This is to say nothing of the lavish recreational spending and untoward behavior of the General Services Administration.
I don’t want to sound like a prude, but there’s something disturbing in these reports.
I like my artists and musicians, poets and philosophers (even the stray physicist or mathematician) to have frequented his city’s red light district in his youth, but when our public servants act like giddy adolescents, whether on the people’s dime or off, I’m concerned less about moral deterioration and more about professional competency.
Michael Hastings, a freelance journalist known for his feature stories and profiles in the aforementioned men’s magazines, most prominently Rolling Stone, opens his new book The Operators, with the story of a public figure with a distinctly un-frat boy sensibility and narrative. General David D. McKiernan, commander of the International Security Assistance Force (ISAF) in Afghanistan from the summer of 2008 to the summer of 2009 was forced to resign by Defense Secretary Robert Gates and other top players in the Pentagon and White House. Though in practice McKiernan implemented many of the newly adopted counter-insurgency (COIN) measures put forth by superstar General David Petraeus and his civilian and military disciples, Gates and Admiral Mike Mullen were unimpressed with McKiernan’s cool-headedness in his initial briefings to them. Sympathetic to President Obama, McKiernan refused to push the issue of a troop surge, one of the key elements of COIN, which requires a far larger force than the counter-terrorism doctrine endorsed by Vice President Joe Biden. Remember, this is before the days of Leon Panetta and the increased profile of targeted drone attacks. It seems ancient history, when we thought nation building in Afghanistan was a good idea, but then again Petraeus was the first celebrity four-star general in a generation and his word was gospel in the military and the hawkish circles of the government.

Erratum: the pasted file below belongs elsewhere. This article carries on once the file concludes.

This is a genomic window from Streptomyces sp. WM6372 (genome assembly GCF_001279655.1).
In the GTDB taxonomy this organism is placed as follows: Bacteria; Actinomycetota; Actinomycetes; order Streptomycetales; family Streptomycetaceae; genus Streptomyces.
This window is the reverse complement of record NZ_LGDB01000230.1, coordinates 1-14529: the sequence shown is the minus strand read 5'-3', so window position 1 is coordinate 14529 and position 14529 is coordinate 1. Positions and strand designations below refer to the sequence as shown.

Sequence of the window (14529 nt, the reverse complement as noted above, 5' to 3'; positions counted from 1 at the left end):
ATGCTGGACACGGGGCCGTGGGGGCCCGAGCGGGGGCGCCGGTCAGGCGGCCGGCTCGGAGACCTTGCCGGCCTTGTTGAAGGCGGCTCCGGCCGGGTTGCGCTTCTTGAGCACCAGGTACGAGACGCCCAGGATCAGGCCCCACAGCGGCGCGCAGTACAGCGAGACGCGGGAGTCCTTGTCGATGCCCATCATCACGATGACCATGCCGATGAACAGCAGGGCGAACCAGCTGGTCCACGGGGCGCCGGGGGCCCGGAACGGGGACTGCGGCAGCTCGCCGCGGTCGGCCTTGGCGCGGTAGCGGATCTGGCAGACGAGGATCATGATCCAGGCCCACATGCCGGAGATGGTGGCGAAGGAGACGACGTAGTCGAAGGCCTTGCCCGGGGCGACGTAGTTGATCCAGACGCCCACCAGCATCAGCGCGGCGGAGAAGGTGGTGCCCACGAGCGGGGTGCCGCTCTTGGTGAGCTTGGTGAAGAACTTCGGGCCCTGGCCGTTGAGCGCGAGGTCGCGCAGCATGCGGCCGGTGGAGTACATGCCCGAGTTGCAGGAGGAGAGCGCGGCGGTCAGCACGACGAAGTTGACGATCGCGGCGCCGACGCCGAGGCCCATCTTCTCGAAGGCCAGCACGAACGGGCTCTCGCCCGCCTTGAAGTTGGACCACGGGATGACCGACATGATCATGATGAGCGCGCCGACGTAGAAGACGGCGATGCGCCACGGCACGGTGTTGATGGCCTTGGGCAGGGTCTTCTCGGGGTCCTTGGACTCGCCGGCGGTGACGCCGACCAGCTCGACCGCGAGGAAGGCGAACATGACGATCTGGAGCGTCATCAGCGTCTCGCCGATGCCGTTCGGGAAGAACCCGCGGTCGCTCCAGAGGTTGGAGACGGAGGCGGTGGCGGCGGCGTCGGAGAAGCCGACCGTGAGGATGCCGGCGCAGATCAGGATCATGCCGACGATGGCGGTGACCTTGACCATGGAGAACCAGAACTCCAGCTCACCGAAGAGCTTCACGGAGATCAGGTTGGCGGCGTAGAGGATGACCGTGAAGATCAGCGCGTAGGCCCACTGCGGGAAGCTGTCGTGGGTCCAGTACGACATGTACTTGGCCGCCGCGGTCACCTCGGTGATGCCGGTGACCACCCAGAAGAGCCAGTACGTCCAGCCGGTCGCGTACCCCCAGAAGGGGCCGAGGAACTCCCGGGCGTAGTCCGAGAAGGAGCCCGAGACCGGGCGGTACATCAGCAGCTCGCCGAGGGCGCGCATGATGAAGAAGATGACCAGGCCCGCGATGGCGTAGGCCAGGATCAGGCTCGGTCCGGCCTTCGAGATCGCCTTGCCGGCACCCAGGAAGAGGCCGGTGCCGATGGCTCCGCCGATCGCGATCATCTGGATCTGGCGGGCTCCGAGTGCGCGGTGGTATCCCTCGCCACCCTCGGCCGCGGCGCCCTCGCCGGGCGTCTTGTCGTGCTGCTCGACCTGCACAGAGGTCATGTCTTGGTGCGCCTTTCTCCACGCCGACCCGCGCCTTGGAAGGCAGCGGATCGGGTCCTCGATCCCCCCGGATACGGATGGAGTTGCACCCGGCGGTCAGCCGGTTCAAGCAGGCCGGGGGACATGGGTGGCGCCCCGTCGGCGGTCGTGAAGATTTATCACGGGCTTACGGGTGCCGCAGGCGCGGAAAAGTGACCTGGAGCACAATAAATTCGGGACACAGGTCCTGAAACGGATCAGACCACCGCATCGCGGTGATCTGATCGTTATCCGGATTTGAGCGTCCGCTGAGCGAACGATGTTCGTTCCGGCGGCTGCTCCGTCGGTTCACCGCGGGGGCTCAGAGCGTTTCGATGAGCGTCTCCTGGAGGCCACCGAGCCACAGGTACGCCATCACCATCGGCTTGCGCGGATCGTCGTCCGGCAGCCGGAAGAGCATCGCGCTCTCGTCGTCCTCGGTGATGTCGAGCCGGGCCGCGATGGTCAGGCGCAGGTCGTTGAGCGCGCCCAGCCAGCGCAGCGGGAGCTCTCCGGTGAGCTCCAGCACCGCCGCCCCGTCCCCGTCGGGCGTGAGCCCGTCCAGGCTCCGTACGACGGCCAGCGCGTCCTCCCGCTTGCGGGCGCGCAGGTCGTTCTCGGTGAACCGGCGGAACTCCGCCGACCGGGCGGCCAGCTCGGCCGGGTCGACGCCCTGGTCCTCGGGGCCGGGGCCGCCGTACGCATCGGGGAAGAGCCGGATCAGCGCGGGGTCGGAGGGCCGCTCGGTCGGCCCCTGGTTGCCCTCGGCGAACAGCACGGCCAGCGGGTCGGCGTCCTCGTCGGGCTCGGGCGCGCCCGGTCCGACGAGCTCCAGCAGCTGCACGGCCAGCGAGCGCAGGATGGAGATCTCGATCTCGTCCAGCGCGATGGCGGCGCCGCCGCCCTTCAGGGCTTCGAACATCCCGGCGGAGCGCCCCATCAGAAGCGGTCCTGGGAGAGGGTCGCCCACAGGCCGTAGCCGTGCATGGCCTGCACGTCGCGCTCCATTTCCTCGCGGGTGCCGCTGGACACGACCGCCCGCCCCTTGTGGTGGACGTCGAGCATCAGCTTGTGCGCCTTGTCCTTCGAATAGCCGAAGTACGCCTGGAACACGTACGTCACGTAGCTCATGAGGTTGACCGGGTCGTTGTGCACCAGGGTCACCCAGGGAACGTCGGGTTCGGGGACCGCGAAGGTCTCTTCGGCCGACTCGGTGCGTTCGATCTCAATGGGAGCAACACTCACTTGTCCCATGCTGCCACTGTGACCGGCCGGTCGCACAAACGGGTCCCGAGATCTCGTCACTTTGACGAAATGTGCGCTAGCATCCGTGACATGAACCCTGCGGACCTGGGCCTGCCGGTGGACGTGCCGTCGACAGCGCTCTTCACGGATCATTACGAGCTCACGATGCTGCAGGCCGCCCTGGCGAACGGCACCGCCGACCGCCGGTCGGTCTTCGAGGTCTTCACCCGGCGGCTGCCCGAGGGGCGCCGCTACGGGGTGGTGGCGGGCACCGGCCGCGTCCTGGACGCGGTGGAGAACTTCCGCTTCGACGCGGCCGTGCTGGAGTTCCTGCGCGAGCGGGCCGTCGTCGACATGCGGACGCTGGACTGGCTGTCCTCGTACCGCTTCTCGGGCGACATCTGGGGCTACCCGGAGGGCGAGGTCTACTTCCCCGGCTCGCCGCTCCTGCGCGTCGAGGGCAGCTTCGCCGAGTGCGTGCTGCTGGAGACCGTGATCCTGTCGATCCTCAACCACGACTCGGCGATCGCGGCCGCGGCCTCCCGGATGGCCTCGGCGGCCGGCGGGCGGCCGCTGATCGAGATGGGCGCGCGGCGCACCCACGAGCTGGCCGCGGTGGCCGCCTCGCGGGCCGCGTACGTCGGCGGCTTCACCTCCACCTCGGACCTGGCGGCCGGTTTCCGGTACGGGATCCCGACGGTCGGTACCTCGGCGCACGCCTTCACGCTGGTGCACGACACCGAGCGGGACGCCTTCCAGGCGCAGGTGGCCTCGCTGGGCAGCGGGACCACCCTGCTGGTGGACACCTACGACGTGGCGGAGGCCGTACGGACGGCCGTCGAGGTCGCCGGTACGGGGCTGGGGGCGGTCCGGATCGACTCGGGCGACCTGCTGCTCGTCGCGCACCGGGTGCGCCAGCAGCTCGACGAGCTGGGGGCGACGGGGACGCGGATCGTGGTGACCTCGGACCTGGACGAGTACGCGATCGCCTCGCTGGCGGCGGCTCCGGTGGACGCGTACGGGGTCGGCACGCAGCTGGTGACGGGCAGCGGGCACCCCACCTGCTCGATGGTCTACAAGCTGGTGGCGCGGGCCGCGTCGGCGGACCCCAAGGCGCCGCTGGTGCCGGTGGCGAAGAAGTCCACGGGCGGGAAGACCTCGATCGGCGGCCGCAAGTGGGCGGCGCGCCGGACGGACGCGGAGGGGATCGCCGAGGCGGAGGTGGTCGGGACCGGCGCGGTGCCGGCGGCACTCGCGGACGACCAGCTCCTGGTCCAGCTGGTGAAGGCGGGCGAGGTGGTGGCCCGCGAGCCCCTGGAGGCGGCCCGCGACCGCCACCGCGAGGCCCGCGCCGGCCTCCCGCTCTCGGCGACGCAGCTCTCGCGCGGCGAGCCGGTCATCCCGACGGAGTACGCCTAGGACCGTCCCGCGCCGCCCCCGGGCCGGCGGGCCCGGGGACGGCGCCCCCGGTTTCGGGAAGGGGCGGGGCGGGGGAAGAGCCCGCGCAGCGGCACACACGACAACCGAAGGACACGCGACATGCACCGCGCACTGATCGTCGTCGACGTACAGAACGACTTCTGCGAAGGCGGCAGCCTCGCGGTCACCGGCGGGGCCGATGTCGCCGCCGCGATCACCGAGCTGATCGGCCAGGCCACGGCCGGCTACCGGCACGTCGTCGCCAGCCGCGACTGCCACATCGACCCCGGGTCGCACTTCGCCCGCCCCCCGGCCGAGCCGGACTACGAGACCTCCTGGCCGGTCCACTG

So Gates and Mullen replaced McKiernan, a traditional straight-laced Army type, as head of ISAF, with Stanley McChrystal, a Special Forces “A-team” veteran, brash and unapologetically gung-ho about the escalation of America’s war in Afghanistan. Petraeus had leapfrogged over McChrystal in Iraq, so here was Stan’s chance to shine.
A string of laudatory puff-piece profiles followed in the national media and it looked, for a short time, as though McChrystal might fill the role in Afghanistan that Petraeus filled in Iraq, namely to turn the tide of domestic opinion about the conflict’s success around before the inevitable and anti-climactic denouement.
Enter the intrepid Rolling Stone reporter on assignment in Europe, covering McChrystal’s diplomatic visits to coalition members.